What makes America an amazing country (and it is an amazing country if you immigrated here and know what the rest of the world is like, outside of hotel resorts in Cancun and outside of your Kenyan retreat camp's hostel that you visited for two weeks during college) economically and opportunistically is not what would make it an amazing country culturally. I often say the old Republicans lost their grip because they believed that making America thrive economically was enough to make it thrive wholistically, but they now face themselves with a culture-less, spiritless abomination of constant identity crisis that has led to a behavioral revolt (excess social liberalism and a ubiquitous (yet mis-aligned) desire for communism among young people).

As a find myself with a contract to work for a 'big bad corporation', I feel privileged to be able to do so and I worked tirelessly to get to this point because I knew what would happen to me otherwise. This immigrant mentality, as someone else said, is the one that will allow you to appreciate (what truly little) you have.

On more practical manners, do what few Americans do and culture yourself. I mean this unironically, there is more to a culture than the food or knowing someone from a certain country. Perhaps read up on some history, stop watching Netflix, partake in positive hobbies that improve your feeling for the rest of the world.

Partaking in the virtue-signaling excess that overruns college campuses is poisonous, because it simultaneously makes you hate others while reinforcing a lack of understanding. Popper tells us to thrive for an Open Society, one without borders and with cooperation. We are very far from achieving something like that, but the first step towards true equality and feeling better has and will always start on the individual level.

Foster Wallace thrived for religion all his life, but struggled to accept it. I see it a lot as the modern struggle many guys (like us, especially) have, which is the false desire for a traditional relationship with a woman that is actually just a submissive relationship with a woman on the pretense that it is 'conservative,' i.e. you want her to be Christian/Catholic, but only for the benefit of having her be a virgin and none of this even matters if she is ugly.

Modernity is complex, scary and obnoxious, but only for us. We are privileged with our lifestyles and because of that, we are given too much time to observe, to think and to wonder. We fear losing it and that stops us from enjoying it. It is natural to want to have a problem constantly. Think of how many fake rebels there are in America; kids who grew up in suburbia with no practical struggles nor real problems (poverty, hunger, etc.) spitting out that they 'had body issues growing up' or 'were bullied' and that's why they aren't high achievers or why they can't even do the bare minimum sometimes and they end up flying off the rails. When humans has no problems, they proceed to create problems for themselves. This is the unfortunate truth of things.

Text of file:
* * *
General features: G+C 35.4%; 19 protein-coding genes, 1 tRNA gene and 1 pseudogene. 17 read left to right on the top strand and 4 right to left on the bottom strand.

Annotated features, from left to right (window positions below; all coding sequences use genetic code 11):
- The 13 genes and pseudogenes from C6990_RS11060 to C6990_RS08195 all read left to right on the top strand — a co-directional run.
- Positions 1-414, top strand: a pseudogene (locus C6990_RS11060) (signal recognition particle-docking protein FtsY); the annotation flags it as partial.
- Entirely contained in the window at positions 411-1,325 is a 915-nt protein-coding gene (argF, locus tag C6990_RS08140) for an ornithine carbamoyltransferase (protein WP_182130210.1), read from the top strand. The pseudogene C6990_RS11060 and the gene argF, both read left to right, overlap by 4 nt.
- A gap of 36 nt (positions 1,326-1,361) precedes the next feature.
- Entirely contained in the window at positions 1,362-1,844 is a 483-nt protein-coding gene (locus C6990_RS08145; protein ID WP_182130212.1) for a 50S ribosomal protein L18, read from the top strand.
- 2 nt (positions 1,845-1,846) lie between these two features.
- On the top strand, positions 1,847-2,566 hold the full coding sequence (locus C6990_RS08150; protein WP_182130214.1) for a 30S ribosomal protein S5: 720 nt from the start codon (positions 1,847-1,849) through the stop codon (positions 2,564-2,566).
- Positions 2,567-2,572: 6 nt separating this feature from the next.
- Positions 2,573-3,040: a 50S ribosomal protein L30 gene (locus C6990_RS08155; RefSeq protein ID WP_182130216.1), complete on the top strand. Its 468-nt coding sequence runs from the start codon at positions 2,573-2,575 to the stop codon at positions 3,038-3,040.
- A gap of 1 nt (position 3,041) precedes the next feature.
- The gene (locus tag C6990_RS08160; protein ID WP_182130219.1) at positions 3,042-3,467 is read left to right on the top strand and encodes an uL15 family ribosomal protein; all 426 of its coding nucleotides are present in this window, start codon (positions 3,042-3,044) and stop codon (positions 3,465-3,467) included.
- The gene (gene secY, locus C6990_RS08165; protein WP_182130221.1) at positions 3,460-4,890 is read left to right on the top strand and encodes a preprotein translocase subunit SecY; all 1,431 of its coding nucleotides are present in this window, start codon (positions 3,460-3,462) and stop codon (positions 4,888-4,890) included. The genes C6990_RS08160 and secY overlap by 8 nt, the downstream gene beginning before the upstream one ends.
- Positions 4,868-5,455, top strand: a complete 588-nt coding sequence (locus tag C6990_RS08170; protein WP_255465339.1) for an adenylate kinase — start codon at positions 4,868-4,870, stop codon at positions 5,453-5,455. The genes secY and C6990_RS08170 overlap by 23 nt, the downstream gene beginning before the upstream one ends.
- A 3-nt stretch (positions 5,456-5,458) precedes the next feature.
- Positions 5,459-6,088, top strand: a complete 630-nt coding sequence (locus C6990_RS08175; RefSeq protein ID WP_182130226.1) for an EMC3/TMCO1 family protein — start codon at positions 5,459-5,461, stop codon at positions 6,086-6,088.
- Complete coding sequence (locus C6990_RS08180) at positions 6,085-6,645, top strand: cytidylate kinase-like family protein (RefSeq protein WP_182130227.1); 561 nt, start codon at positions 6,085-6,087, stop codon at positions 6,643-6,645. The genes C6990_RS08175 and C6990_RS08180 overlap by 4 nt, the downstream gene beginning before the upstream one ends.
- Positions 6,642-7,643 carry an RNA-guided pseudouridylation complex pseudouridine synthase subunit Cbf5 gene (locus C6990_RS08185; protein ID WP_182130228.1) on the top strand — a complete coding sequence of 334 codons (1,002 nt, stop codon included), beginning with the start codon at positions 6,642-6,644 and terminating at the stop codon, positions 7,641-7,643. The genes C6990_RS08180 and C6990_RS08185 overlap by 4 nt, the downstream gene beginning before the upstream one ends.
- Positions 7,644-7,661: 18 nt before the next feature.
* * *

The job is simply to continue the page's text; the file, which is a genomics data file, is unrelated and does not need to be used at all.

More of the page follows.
What I recommend is to constantly distract yourself. Have your goals and your aspirations, but stop looking at things so bleakly, it will only bring you (and me, and the rest of us) pain… Pray to God perhaps.

Jan 6, 2022 - 1:42am

Reverend William Sloane Coffin used to say "when you win the rat race, you're still a rat!" Felt similarly in college and looked down on all my friends who went to Wall Street at the time. Now? Well with student loans, marriage, kids on the way, aging parents… I see they had a point…

Instead of the trodden Ivy->IB->PE->H/S->MF path, I went to an elite divinity school in a uni with a strong business school (Harvard/Yale/Oxford/Chicago) and spent a lot of time in both. I recommend it. You learn a lot about business and finance by understanding how religions work. And vice versa. It's made me a lot less cynical to learn about what's really motivating billions of people.

Some recs:

Look up the poem called Ithaca by an Egyptian guy named Cavafy, and then read:

Durkheim's Elementary Forms of Religious Life

The Golden Bough

Aion by Carl Jung

The Denial of Death and Escape from Evil by Ernest Becker

And if you make it that far, you'll be well on your way to being super religious, but for real.

Jan 6, 2022 - 1:52pm

I grind because even if the rewards might not end up being fulfilling, the alternatives are definitely worse. I used to go through these existential crises/thoughts just after college and let's just say when I learnt this lesson the hard way, it stuck. No matter what anyone says, you'll be in a much better place years down the road with a successful career and fuck-you money in the bank than otherwise, with little exception. If nothing else, it gives you choices to shape your life/happiness how you want, and the leverage to make it happen - at a time (older age) when most other people don't have the luxury of choices or the leverage/resources to make shit happen.

Jan 11, 2022 - 3:57pm